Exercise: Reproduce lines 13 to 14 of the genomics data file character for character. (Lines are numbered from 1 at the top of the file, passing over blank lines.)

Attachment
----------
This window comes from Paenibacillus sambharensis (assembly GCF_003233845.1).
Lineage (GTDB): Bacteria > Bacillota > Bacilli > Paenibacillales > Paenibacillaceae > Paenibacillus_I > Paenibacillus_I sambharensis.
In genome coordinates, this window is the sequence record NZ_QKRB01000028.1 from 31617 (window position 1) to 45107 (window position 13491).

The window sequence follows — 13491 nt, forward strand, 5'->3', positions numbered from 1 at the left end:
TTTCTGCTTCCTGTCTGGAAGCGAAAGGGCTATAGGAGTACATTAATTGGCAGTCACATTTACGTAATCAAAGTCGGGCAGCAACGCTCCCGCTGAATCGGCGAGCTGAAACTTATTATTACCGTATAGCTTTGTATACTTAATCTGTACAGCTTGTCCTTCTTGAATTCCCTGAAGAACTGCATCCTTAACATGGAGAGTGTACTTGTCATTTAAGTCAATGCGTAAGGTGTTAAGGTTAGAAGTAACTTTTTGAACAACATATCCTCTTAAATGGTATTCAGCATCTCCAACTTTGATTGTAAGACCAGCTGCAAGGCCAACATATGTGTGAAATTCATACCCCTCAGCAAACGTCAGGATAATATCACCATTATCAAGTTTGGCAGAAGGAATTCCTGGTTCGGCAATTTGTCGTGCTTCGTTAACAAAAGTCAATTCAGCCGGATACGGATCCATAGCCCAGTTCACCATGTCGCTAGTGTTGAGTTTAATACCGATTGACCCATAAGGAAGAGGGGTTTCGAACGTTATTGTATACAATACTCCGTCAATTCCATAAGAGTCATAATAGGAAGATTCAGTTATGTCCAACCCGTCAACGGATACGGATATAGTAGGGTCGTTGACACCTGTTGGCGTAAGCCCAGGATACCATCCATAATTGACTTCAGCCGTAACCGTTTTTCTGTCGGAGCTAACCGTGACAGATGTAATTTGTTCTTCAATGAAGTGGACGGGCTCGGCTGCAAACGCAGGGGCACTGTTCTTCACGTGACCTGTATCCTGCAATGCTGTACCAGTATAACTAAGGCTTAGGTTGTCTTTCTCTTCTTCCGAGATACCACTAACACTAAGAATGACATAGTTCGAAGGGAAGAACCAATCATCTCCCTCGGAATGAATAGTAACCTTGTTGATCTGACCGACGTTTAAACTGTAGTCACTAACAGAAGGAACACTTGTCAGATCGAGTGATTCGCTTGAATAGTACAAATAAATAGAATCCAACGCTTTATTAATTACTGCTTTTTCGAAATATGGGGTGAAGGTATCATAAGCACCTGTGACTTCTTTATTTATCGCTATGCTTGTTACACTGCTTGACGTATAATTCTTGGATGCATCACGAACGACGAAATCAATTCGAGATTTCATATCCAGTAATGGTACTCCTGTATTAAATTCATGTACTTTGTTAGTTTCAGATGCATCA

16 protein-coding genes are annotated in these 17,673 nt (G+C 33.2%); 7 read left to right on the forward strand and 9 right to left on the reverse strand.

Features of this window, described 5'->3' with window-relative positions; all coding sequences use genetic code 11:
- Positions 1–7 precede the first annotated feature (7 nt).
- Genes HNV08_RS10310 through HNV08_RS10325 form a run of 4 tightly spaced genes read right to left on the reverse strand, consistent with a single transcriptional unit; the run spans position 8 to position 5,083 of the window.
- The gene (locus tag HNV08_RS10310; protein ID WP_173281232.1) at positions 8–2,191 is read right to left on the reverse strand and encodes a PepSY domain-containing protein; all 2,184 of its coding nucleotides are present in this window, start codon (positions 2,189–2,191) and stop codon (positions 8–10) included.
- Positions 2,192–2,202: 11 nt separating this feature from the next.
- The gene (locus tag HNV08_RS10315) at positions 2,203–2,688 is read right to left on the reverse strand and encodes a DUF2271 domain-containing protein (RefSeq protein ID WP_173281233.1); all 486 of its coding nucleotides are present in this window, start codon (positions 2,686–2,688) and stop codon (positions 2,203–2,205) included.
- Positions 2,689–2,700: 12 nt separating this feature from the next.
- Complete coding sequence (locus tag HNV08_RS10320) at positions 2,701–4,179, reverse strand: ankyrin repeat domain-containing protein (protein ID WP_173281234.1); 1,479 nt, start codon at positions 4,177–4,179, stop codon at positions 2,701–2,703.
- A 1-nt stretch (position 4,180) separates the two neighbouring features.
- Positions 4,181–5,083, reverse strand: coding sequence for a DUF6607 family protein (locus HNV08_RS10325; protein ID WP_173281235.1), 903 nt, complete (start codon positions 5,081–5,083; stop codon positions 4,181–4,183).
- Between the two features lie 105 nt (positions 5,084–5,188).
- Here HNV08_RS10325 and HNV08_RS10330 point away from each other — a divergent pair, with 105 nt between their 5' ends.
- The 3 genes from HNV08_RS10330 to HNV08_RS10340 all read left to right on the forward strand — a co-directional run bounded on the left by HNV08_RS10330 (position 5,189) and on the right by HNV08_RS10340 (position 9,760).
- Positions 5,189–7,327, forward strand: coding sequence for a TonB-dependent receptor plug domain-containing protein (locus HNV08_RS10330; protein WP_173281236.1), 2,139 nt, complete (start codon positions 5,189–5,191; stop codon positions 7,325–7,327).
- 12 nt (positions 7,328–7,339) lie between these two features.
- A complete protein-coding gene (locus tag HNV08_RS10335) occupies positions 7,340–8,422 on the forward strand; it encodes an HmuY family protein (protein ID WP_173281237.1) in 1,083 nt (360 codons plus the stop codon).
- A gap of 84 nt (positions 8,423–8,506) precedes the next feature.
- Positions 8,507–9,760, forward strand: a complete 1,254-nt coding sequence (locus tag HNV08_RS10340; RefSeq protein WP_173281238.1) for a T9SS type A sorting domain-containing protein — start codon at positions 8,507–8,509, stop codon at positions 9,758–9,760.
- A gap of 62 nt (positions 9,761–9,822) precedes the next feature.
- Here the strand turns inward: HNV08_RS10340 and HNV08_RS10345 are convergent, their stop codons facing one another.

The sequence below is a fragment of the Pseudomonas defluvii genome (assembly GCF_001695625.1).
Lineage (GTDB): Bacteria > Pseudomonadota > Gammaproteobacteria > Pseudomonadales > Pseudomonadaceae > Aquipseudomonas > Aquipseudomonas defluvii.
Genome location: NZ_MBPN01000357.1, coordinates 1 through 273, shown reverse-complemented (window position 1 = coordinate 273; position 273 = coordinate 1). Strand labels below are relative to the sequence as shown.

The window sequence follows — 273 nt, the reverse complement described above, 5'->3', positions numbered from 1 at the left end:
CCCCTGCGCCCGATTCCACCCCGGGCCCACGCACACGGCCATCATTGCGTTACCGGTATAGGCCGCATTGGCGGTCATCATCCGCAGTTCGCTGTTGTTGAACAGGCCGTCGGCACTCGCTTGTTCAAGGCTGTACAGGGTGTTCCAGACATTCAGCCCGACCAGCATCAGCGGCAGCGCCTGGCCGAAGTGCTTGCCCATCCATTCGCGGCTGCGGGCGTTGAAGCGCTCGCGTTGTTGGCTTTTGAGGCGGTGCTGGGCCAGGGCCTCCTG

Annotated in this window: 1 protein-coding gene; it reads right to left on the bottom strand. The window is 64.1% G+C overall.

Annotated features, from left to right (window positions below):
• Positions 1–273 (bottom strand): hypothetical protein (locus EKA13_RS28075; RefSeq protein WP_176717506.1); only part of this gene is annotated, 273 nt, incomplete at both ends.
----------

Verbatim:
- Positions 2,689–2,700: 12 nt separating this feature from the next.
- Complete coding sequence (locus tag HNV08_RS10320) at positions 2,701–4,179, reverse strand: ankyrin repeat domain-containing protein (protein ID WP_173281234.1); 1,479 nt, start codon at positions 4,177–4,179, stop codon at positions 2,701–2,703.